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The hybrid internship

As we are all adapting to the “new normal”, working techniques have changed tremendously. I am Tasniva Mumu, and I have been working with the University of Edinburgh Website and Communications team within Information Services for the last 6 months as a user experience intern.

Well in this unprecedented time, “hybrid” is another new term to be added to the “new normal”. It is my first job in Edinburgh with an office which provides best possible view of the city — the castle view! As I am an architect, this workplace had an immense influence on me. Unfortunately, that fascination only lasted for two months, because of the abrupt change caused by Covid-19, when I had to fly back to Bangladesh at very short notice. Now I have the view of the back elevation of an adjacent building which is 3 feet away from my window.

At first, I frequently lost connection in between meetings due to electricity and internet issues. Despite working remotely, 5,000 miles away, collaborative work could still be completed due to the tremendous support I got from my line manager and team members. I cannot thank them enough.

We used qualitative research approaches to collect and analyse the user experience data of students and staffs using the University’s portal system MyEd, which is used frequently by students and staff. My role was engaged in undertaking user experience work for the digital support systems provided by the University, with a focus on analysing the data of MyEd usage by students and staffs.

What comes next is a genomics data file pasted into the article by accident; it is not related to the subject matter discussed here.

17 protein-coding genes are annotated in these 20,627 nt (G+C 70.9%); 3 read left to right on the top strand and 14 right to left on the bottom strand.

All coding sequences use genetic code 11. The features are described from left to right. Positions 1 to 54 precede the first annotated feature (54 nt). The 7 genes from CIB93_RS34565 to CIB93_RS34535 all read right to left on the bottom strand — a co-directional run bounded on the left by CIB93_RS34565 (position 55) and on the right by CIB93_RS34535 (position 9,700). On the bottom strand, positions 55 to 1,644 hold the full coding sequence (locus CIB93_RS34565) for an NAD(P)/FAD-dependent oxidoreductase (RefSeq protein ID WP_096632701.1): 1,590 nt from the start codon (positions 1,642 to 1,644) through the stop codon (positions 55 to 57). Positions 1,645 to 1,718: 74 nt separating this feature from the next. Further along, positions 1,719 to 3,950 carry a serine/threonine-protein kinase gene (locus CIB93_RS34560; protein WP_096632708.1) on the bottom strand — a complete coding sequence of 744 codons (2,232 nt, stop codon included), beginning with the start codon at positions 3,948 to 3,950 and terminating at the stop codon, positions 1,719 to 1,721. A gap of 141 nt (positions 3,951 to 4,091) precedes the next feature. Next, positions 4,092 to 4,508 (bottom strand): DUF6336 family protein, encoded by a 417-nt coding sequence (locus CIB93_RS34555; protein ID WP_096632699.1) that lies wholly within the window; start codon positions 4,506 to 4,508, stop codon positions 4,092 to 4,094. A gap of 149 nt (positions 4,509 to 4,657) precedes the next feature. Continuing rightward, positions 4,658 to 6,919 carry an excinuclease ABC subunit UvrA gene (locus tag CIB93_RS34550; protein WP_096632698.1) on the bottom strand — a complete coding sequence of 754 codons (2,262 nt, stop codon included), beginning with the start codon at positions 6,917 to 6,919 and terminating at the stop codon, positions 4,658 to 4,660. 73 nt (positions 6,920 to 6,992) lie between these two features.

Here is a short summary of the work I have carried out during this tenure, starting from the most recent ones:

Interviews — Online and in-person

After moving to working remotely, we started collaboratively carrying out activities online. We has previously carried out pop-up in-person interviews, and now we planned to run the interviews online, remotely interviewing users to understand their experience of using University systems while working off-campus. The methods were like the pop-up in-person interviews, but adding in a few more steps. This method enabled us to conduct online interviews with students all over the world:

  • Preparing
  • Inviting volunteers
  • Confirming participation
  • Recording content
  • Carrying out the interview
  • Transcribing
  • Mapping responses

Pop-up in-person interviews might sound easier to conduct, as the steps do not include many emails and reminders rather than going physically on site and approaching random participants. But in my experience, I found in-person interviews more difficult to conduct, as well as less informative than online interviews.

User experience interviews need more attention of the interviewee to bring out the true experience. When a participant is discussing her experience on an issue, she needs to have a comfortable setup and surrounding as an observer’s role creates a change of behaviour. During in person interviews, students were in a hurry and not entirely concentrated on the questions. But during the online interviews, the time slot was dedicated for the interview, and students were more comfortable talking about their user experience.